Methyl Ethel’s debut album Oh Inhuman Spectacle came as a bit of a surprise, considering the fact that, rather than choose to build up continuous intrigue, it was provided all at once by 4AD after the announcement of it’s North American release. The Perth trio’s evolution from just another quirky indie band to a versatile, well-rounded group shows through on the album brilliantly, with a proportionate and cohesive blend of moody, melancholic pop – whether that comes in the psych, dream, or synth variety – as well as everything in between.
Among the various, often times near tangible feelings that Oh Inhuman Spectacle conveys, the essence of warmth and intimacy proves to be the most potent, appearing without restraint throughout each and every one of its twelve tracks. This could be because multi-instrumentalist and frontman Jake Webb began creating the backbone for Methyl Ethel in the privacy of his bedroom, and those intimate sounds bled over when it was time for him to record the real thing. It’s an effect that definitely makes a difference, and here, it easily allows lovers of the chill and synth wave genres to instantly become attached to the opening track, aptly titled “Idée Fixe.” The dimpled, groovy synth introduction morphs beautifully into Webb’s flinty, breathy voice, only to become enraptured and possessed as it reaches its apex. “Shadowboxing” changes gears almost instantly, showing off a hazy, shoegaze inspired guitar melody dancing in time with Webb’s wavering voice. Although some tracks like “To Swim” and “Unbalancing Acts” aren’t as vocally or instrumentally impressive, the feeling still remains. Webb sings with a tinge of melancholy permanently affixed to his voice, and his lyrics remain incredibly personal and thoughtful, despite their catchy, mellow nature. “Also Gesellschaft” boasts Webb’s falsetto abilities in tune with a swelling, pulsating synth beat, while “Sweet Waste,” is just that – a saccharine vocal track amidst murky, yet still wonderfully lucid tones.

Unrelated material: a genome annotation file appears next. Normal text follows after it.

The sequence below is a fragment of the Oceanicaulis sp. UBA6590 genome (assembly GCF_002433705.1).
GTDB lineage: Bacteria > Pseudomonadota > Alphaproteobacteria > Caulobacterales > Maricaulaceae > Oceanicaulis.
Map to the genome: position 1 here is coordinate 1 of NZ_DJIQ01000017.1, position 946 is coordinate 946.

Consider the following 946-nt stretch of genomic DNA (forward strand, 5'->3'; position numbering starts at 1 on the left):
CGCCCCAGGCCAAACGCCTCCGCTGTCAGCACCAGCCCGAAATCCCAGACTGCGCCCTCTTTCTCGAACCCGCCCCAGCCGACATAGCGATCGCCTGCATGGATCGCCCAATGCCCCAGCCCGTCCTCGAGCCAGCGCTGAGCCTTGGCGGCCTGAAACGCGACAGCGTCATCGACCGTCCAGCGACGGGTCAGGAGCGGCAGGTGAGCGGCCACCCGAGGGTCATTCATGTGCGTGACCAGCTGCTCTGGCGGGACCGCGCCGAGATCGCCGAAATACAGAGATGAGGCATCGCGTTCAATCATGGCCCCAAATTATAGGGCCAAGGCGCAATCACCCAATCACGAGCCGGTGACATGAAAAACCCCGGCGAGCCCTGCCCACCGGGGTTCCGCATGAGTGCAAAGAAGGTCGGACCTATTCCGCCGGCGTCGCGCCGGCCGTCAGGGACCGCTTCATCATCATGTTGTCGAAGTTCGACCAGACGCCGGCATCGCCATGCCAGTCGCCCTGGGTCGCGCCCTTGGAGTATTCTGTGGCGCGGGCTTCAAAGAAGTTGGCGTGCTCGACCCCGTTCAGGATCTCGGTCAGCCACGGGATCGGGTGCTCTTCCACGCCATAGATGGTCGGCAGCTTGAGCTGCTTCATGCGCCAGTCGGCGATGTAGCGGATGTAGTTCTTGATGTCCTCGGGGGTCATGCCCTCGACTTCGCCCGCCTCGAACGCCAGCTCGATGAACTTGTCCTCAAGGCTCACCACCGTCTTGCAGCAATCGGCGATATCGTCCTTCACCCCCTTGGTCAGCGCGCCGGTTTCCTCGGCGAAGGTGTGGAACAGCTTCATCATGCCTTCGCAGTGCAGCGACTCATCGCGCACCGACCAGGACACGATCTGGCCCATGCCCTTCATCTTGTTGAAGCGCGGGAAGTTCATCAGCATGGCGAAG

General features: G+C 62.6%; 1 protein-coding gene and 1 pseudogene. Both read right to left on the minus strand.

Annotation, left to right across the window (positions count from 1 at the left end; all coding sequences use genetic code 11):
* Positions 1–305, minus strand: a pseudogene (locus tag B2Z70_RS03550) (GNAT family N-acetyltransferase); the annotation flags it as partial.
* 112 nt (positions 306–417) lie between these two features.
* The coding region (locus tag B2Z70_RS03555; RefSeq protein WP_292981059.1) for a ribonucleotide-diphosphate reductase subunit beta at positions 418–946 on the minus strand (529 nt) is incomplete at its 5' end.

The instrumental work is near impeccable throughout the album as a whole, succeeding in showing off a number of different styles without losing its overall tone. The bass becomes the hero in a number of tracks, including the rough and rowdy “Rogues” as well as the absolutely enchanting “Obscura,” which may even be one of the best the album has to offer merely because of its smooth, masterful instrumentals. In fact, the very first track that proved Methyl Ethel’s immense potential was their single “Twilight Driving,” a gorgeous, mercurial masterpiece. As if the haunting effect that the opening guitar melody and Webb’s impassioned, contemplative voice wasn’t enough, the saxophone solo that appears at the end should really prove its mystifying demeanor. Closing track “Everything Is As It Should Be” is somber, melancholic waltz, almost as if Webb bids us farewell with a single tear. There’s no denying the passion present in these tracks, which transforms the album from a mere collection of tunes to something more meaningful.
It can be said that Methyl Ethel is perhaps a bit too ambitious in their attempt to take on a large number of techniques and styles in their debut album and still have it remain cohesive, and at times, they are, but this is precisely what debut albums are for – to experiment and toy with a particular sound. Yes, Oh Inhuman Spectacle is strange and quirky at times, but when it manages to sample just about everything, it’s exciting to think about what Webb has in store for the future.
photo by pilerats